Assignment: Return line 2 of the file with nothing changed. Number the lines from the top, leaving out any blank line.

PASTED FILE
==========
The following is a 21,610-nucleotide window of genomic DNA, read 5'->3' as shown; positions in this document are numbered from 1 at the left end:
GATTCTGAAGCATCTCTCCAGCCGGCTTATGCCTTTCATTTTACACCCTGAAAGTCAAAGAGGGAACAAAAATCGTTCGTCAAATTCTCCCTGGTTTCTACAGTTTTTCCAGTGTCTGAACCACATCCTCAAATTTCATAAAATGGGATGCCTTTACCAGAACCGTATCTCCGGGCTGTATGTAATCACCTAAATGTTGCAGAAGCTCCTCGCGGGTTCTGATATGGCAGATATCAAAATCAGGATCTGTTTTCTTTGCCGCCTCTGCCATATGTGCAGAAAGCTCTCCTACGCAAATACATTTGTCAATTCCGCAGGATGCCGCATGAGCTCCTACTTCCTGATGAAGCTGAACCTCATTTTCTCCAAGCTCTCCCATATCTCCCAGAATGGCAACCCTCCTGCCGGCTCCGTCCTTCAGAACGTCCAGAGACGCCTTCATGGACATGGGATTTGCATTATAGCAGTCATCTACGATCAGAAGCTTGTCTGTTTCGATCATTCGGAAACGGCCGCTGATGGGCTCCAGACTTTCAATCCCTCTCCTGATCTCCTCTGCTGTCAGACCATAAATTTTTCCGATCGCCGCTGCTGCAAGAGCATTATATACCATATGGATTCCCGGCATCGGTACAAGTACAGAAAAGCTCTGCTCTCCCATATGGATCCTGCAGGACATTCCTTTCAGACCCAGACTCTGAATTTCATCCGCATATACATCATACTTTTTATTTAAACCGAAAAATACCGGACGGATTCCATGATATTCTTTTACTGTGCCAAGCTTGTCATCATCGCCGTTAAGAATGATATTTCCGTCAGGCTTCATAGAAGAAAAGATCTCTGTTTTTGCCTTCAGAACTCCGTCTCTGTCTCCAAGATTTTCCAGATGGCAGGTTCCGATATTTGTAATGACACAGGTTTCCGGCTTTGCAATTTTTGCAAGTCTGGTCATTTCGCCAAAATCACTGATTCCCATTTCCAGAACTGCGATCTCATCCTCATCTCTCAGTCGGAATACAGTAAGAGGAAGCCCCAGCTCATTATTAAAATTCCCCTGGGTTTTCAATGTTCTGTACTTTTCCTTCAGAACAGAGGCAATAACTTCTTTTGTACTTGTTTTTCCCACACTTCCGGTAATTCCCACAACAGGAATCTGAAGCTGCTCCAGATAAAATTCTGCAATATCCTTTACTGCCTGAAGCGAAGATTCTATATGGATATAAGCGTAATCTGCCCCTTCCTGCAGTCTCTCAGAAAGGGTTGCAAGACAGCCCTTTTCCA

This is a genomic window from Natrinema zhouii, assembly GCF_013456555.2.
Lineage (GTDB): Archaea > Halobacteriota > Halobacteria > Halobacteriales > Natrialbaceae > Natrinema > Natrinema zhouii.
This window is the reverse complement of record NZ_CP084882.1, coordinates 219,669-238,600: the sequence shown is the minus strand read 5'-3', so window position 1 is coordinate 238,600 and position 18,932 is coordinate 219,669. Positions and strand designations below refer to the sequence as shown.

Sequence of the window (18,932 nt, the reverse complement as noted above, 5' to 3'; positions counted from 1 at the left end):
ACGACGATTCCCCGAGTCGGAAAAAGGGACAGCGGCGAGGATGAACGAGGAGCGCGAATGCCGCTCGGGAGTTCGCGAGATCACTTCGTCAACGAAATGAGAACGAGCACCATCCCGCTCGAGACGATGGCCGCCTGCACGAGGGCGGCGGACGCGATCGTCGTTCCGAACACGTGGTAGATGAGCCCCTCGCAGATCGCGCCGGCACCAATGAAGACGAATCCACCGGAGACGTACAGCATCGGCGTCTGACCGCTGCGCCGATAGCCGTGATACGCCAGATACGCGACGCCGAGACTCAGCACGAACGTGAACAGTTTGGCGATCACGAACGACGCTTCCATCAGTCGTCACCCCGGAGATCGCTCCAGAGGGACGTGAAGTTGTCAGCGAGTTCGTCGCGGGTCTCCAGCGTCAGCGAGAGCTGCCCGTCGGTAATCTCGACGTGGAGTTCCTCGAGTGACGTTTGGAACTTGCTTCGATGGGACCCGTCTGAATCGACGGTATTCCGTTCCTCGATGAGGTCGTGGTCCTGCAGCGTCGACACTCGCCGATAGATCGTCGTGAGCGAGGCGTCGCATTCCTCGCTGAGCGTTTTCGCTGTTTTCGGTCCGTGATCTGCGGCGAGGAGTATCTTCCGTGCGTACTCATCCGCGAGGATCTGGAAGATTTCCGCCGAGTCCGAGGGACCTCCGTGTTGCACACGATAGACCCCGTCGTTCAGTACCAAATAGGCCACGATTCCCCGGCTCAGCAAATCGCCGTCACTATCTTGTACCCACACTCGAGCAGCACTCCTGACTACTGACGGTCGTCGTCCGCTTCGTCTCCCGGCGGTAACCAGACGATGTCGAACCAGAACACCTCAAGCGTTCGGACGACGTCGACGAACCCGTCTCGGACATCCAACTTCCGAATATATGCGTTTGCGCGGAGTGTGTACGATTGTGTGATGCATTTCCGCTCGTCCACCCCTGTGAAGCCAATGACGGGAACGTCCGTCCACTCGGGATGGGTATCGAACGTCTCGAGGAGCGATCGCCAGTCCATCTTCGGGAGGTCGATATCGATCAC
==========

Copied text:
GATTCTGAAGCATCTCTCCAGCCGGCTTATGCCTTTCATTTTACACCCTGAAAGTCAAAGAGGGAACAAAAATCGTTCGTCAAATTCTCCCTGGTTTCTACAGTTTTTCCAGTGTCTGAACCACATCCTCAAATTTCATAAAATGGGATGCCTTTACCAGAACCGTATCTCCGGGCTGTATGTAATCACCTAAATGTTGCAGAAGCTCCTCGCGGGTTCTGATATGGCAGATATCAAAATCAGGATCTGTTTTCTTTGCCGCCTCTGCCATATGTGCAGAAAGCTCTCCTACGCAAATACATTTGTCAATTCCGCAGGATGCCGCATGAGCTCCTACTTCCTGATGAAGCTGAACCTCATTTTCTCCAAGCTCTCCCATATCTCCCAGAATGGCAACCCTCCTGCCGGCTCCGTCCTTCAGAACGTCCAGAGACGCCTTCATGGACATGGGATTTGCATTATAGCAGTCATCTACGATCAGAAGCTTGTCTGTTTCGATCATTCGGAAACGGCCGCTGATGGGCTCCAGACTTTCAATCCCTCTCCTGATCTCCTCTGCTGTCAGACCATAAATTTTTCCGATCGCCGCTGCTGCAAGAGCATTATATACCATATGGATTCCCGGCATCGGTACAAGTACAGAAAAGCTCTGCTCTCCCATATGGATCCTGCAGGACATTCCTTTCAGACCCAGACTCTGAATTTCATCCGCATATACATCATACTTTTTATTTAAACCGAAAAATACCGGACGGATTCCATGATATTCTTTTACTGTGCCAAGCTTGTCATCATCGCCGTTAAGAATGATATTTCCGTCAGGCTTCATAGAAGAAAAGATCTCTGTTTTTGCCTTCAGAACTCCGTCTCTGTCTCCAAGATTTTCCAGATGGCAGGTTCCGATATTTGTAATGACACAGGTTTCCGGCTTTGCAATTTTTGCAAGTCTGGTCATTTCGCCAAAATCACTGATTCCCATTTCCAGAACTGCGATCTCATCCTCATCTCTCAGTCGGAATACAGTAAGAGGAAGCCCCAGCTCATTATTAAAATTCCCCTGGGTTTTCAATGTTCTGTACTTTTCCTTCAGAACAGAGGCAATAACTTCTTTTGTACTTGTTTTTCCCACACTTCCGGTAATTCCCACAACAGGAATCTGAAGCTGCTCCAGATAAAATTCTGCAATATCCTTTACTGCCTGAAGCGAAGATTCTATATGGATATAAGCGTAATCTGCCCCTTCCTGCAGTCTCTCAGAAAGGGTTGCAAGACAGCCCTTTTCCA